Learning Chinese May Be Easier if you Learn Japanese First and Vice Versa.

By OptiLingo

For People who speak both Japanese and Chinese, what will be easier to learn first, Chinese or Japanese? Would it be easier to first learn Chinese before learning how to speak Japanese? Or will learning Japanese help someone with learning Chinese?

What to learn first Japanese or Chinese? A system of Japanese writing known as Kanji uses many Chinese characters. With this knowledge will learning Japanese help me with Chinese or would it be better to learn perhaps Mandarin first to help with learning Japanese.

When trying to choose what to learn first Chinese or Japanese learning either one will be the same amount of difficulty. There are many Chinese characters used in Japanese so it can be easier to learn Japanese first but it can also be easier to learn Chinese first because the Japanese language come from the Chinese language.

If you are thinking will learning Japanese help me with Chinese, you are right. Although this is true one should know learning first Japanese or Chinese will not make a huge difference in the ability to learn both languages and either one will be fine.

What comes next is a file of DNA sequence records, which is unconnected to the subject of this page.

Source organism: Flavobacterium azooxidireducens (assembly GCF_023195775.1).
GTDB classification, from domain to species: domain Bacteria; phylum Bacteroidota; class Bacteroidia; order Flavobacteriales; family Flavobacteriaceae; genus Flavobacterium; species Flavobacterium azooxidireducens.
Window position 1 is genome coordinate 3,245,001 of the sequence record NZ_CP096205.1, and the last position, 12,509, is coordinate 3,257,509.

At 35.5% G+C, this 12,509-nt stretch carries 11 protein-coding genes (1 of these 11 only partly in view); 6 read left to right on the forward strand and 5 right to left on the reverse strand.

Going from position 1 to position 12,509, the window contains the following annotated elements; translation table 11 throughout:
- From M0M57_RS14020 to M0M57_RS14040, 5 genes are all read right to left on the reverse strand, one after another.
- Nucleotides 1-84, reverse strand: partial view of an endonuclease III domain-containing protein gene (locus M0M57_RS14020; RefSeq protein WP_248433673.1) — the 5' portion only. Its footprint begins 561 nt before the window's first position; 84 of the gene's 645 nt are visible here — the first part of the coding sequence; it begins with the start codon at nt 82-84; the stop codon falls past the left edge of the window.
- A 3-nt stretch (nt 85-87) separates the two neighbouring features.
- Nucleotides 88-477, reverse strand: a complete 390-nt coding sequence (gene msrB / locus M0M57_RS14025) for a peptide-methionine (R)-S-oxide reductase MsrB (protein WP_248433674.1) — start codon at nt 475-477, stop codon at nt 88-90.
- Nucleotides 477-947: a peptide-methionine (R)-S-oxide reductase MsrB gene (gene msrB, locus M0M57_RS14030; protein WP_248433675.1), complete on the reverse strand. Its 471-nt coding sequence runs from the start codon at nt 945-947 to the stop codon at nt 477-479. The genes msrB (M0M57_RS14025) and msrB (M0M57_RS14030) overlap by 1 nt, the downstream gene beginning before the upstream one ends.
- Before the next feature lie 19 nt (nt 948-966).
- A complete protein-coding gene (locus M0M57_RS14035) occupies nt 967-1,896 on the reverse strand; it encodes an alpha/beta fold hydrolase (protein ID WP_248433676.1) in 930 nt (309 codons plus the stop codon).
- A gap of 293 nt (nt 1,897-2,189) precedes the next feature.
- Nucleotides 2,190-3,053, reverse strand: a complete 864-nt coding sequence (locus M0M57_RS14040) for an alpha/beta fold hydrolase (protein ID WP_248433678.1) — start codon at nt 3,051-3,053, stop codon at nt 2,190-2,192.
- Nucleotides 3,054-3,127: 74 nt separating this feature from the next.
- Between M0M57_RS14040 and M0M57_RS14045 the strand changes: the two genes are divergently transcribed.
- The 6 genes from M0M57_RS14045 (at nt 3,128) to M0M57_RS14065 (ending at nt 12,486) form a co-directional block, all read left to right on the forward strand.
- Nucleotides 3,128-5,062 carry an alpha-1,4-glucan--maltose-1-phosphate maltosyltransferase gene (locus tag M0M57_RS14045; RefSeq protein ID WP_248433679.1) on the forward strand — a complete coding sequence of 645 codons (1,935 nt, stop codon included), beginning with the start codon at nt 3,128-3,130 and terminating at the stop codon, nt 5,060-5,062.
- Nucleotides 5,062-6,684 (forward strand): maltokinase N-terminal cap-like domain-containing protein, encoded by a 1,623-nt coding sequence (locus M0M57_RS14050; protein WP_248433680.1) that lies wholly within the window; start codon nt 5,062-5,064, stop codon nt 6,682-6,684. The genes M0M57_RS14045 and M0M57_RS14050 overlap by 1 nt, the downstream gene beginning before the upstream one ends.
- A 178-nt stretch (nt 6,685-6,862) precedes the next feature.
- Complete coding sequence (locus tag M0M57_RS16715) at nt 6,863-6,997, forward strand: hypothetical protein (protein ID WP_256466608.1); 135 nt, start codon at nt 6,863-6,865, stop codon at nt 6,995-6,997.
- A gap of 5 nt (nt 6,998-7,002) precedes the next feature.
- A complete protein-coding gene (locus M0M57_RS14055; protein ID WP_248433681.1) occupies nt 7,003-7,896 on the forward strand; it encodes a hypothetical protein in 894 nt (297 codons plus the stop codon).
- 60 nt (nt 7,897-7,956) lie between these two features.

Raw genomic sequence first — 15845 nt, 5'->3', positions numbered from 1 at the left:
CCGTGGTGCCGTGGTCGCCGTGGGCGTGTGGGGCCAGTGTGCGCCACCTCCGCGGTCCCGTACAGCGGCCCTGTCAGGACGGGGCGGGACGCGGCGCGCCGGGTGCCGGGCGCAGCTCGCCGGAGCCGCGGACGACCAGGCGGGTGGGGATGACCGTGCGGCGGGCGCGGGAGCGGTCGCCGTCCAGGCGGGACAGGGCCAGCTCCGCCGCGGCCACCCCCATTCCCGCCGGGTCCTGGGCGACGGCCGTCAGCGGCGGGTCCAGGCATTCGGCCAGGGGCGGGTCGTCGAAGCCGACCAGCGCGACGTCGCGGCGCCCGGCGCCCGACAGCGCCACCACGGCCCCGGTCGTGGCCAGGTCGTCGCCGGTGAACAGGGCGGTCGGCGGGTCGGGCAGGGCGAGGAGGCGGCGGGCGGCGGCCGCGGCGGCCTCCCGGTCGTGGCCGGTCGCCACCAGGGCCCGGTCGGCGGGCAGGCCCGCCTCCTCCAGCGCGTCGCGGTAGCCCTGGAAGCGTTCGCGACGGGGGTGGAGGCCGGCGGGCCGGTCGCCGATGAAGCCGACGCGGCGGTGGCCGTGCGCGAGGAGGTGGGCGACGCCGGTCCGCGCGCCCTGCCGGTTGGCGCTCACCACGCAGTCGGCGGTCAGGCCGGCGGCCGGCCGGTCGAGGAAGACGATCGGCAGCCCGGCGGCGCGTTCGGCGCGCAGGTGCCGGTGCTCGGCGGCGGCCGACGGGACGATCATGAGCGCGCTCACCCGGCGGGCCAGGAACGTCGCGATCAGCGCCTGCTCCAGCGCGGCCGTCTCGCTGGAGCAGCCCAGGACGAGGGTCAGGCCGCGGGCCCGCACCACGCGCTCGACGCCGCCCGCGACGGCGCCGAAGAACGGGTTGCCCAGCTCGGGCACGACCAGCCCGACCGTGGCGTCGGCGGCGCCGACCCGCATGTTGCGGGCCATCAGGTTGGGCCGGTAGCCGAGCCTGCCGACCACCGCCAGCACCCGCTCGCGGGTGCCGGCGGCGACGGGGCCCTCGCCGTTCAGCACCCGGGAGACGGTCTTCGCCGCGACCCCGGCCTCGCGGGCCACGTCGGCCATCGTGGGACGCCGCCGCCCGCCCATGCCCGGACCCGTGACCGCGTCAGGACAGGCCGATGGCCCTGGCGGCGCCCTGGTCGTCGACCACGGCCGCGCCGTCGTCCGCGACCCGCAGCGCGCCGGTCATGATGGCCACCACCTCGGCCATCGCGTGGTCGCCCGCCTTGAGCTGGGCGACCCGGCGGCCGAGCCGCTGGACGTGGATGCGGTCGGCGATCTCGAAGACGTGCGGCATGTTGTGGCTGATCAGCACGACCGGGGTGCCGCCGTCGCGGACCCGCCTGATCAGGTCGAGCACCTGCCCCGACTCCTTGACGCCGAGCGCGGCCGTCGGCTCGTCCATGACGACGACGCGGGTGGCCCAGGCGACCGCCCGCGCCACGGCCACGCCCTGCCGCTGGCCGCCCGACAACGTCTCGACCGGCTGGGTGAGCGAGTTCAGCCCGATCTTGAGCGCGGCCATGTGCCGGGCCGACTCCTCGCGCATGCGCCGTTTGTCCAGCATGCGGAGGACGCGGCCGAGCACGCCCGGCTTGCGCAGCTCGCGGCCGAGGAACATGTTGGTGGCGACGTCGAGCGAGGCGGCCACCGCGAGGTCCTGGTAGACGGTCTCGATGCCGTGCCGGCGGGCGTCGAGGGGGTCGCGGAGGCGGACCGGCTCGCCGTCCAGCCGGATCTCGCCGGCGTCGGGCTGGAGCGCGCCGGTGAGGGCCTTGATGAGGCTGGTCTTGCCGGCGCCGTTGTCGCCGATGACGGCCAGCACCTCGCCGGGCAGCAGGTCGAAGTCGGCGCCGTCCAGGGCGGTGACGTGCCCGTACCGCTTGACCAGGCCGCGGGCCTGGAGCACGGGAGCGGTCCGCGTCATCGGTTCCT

Here are my three points to address what to learn first Chinese or Japanese:

Pronunciations

In the Japanese language normally there of 2 sort of pronunciations for one character.

Here is an example:

音読 おんどく ondoku or 音読み おんよみ onyomi” and “訓読 くんどく kundoku or 訓読み くんよみ kunyomi”.

Both languages are known to have derived from the ancient Chinese language. Modern Chinese and Japanese come from the Chinese ancient language. Remembering this origin of both language may also help you remember the pronunciations. This process, at times can be a deterrent also because in the long history the pronunciations of characters in Chinese changed.

Example: Character . In Japanese, its 音読 incorporates ニン nin () as in 人間の歴史 にんげんのれきし and ジン jin () as in 登場人物 とうじょうじんぶつ. These two variations, ニン and ジン, originate from various occasions of old China; one of its 訓読 is ひと. In present day Mandarin, the articulation is “rén ㄖㄣˊ”, in any case, I know in “吳語“, the elocution is “nin”, which proofs the ニン nin (). This could likewise assist you with remembering the 音読. In the event that you know “Nin” and “Jin” for ““, you may figure “nin” or “jin” for “” (really, it’s correct!), in light of the fact that both “” and “” have the comparable sound in old/current Chinese.

Writing

When composing Japanese writing we know that there is a lot of Chinese Characters that are used. Writing down the characters will help in the process of learning one of the languages. A few characters will still need attending too.

There have been several reforms done by both Japan and China on traditional characters. A few changes were done such as simplification to improve literacy education and some controversial reason dealing with politics. This process of reforming was not collectively done by Japan and China so some characters are different eventhough they were once similar. There are much more simplified characters done in China then those done in Japan. The Chinese government did treat Japanese version as reference, e.g. simplified to .